Scammers are getting more sophisticated, Tisha Thompson reports.
A member of the U.S. Navy thought he found a great deal online when he tried to move to the D.C. area to work at the Pentagon.
A one bedroom, furnished apartment in Arlington. Utilities included.
The sailor filled out this application. All he had to do? Send in $2,500 to cover the first month’s rent and security deposit to the owner, Sol Gordon.
“When you Google Solovin Gordon, I’m it,” says Sol Gordon.
But the real Sol Gordon says he doesn’t own the property in Arlington. “I have no idea where that is,” the insurance salesman from Montgomery Village, Md., says.
“They’re using my wonderful mug,” he says looking at the on-line listing. “I had a beard then."
Because the scammer plucked Gordon's name and picture off the web.
Assistant Special Agent in Charge Trent Teyema says the FBI has people working on these types of complaints every day. “In fact, today, I received three just before our meeting,” he says. “It’s upping the game, making it look more sophisticated and tying it to reality, when in fact it is fraud.”
Teyema says scammers are getting more sophisticated, using elaborate teams around the world. "For the local police, they don't have the resources to necessarily trace it down to another country."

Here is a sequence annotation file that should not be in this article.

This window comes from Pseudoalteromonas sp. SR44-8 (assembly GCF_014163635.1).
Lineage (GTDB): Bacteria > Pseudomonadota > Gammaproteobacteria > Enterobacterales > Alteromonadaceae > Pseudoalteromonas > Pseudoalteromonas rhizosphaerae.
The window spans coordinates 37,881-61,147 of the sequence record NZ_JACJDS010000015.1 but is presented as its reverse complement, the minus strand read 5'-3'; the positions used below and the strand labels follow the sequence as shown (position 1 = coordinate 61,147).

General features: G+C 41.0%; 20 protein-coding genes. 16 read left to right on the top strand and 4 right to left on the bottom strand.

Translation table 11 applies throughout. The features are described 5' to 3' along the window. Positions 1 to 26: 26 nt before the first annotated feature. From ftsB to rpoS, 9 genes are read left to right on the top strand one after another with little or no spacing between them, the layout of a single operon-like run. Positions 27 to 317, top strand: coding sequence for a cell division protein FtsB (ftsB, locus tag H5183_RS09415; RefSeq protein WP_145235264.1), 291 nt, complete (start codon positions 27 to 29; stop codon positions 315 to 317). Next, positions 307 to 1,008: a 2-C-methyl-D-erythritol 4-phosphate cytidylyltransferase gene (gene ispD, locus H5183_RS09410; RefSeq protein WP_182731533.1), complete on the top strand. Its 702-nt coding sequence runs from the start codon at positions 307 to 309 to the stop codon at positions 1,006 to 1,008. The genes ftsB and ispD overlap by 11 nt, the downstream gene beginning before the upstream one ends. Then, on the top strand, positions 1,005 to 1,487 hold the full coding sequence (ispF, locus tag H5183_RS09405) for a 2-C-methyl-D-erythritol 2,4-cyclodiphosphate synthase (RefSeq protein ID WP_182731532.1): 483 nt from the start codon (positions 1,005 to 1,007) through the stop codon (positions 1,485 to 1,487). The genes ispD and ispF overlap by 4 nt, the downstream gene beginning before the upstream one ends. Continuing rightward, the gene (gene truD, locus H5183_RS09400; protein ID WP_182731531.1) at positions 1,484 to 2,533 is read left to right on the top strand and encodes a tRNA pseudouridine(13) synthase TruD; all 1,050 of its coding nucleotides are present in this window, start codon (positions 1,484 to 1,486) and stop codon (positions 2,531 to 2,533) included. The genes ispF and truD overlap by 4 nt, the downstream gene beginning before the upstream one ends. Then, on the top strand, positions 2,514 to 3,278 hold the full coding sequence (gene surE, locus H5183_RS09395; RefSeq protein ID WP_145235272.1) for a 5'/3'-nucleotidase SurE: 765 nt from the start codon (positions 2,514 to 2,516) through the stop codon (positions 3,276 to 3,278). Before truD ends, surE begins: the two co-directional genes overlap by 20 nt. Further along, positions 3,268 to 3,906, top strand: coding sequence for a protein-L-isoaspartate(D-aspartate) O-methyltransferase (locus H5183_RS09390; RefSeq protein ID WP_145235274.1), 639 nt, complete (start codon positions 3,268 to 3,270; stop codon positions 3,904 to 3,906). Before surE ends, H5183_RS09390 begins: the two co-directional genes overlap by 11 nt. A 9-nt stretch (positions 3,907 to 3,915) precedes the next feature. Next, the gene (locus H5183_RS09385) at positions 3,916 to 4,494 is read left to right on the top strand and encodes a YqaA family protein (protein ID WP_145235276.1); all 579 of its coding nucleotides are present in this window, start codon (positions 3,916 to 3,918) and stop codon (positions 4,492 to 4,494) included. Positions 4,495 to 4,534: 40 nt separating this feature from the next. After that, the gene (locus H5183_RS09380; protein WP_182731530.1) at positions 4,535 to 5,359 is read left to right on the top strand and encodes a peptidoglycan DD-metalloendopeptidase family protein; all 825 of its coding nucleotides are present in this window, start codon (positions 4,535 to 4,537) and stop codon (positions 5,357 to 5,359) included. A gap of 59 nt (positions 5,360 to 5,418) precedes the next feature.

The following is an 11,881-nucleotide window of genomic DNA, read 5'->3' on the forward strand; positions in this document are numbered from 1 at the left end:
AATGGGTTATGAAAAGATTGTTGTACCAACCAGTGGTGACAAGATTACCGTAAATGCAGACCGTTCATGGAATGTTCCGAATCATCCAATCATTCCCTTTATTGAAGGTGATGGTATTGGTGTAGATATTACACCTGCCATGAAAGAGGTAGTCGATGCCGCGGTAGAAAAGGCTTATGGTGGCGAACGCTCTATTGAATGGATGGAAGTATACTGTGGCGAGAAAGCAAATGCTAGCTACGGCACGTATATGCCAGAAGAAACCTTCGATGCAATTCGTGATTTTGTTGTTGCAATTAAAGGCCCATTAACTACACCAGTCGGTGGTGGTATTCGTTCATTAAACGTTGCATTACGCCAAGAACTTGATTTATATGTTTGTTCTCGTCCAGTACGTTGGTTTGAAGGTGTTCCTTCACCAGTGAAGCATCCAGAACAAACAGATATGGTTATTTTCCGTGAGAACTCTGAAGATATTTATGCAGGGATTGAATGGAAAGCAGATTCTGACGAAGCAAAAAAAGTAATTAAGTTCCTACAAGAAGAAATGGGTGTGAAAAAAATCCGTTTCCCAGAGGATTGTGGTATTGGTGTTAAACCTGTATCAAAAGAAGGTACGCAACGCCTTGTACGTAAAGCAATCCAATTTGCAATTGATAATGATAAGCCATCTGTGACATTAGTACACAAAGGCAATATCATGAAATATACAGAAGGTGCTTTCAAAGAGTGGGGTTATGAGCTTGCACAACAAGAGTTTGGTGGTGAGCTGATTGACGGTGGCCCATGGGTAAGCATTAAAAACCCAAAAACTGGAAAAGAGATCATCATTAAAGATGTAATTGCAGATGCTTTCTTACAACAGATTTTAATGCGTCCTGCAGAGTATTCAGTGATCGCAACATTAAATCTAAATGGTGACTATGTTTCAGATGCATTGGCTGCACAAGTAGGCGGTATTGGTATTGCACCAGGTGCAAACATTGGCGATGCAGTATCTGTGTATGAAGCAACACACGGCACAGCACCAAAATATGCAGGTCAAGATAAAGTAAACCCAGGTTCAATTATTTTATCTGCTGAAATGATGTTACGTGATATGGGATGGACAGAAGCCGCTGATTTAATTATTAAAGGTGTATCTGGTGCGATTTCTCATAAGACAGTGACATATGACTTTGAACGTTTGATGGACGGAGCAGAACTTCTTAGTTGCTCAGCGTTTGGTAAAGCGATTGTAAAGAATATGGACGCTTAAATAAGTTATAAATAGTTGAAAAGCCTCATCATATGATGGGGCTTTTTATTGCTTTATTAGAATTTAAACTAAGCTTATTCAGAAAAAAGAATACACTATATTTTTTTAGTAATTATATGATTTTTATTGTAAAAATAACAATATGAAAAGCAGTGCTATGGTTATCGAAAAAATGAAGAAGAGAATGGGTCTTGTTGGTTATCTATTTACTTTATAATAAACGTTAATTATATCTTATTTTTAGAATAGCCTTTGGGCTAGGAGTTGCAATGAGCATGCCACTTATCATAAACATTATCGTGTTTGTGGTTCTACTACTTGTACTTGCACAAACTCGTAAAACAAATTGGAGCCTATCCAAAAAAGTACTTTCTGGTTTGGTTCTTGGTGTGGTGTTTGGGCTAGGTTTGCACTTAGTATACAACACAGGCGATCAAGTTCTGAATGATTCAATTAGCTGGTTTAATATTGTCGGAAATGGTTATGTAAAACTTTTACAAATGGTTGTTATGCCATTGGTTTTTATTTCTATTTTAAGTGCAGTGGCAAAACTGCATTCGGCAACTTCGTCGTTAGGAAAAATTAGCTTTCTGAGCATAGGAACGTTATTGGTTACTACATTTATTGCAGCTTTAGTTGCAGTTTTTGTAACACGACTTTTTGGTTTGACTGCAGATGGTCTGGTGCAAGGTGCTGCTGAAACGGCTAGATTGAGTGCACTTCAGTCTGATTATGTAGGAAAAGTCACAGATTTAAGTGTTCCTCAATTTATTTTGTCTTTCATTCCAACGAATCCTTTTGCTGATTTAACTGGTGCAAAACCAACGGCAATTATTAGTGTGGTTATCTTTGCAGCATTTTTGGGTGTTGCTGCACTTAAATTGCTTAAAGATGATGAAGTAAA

The NEWS4 I-Team found the phone number used in Gordon's ad also listed in New York and Miami Beach rentals.
"I hate to think about these people who were conned thinking about my name ‘Sol Gordon,’” the real Gordon says. He’s worried they’re going to say, “Look what he did to me."
The FBI does go after these crooks when there are multiple victims. But victims must file a complaint here.
You can protect yourself.
Check property records to make sure the person advertising owns the place.
Visit the property or have a friend do it for you.
Never wire any cash. Most owners will accept checks.
And find out the base rate for similar rentals.
As Gordon points out, the scammers are “charging $1000 for this unit. That is too cheap and it's almost too good to be true."
The man interested in the apartment uncovered the scam after he Googled "Sol Gordon" looking for a phone number and called the real one.
Good thing. When we went to check out the dream apartment, we discovered Unit 1338 doesn’t exist. The apartment complex doesn’t even have a 13th floor.
In Arlington, Tisha Thompson, NEWS4 I-Team.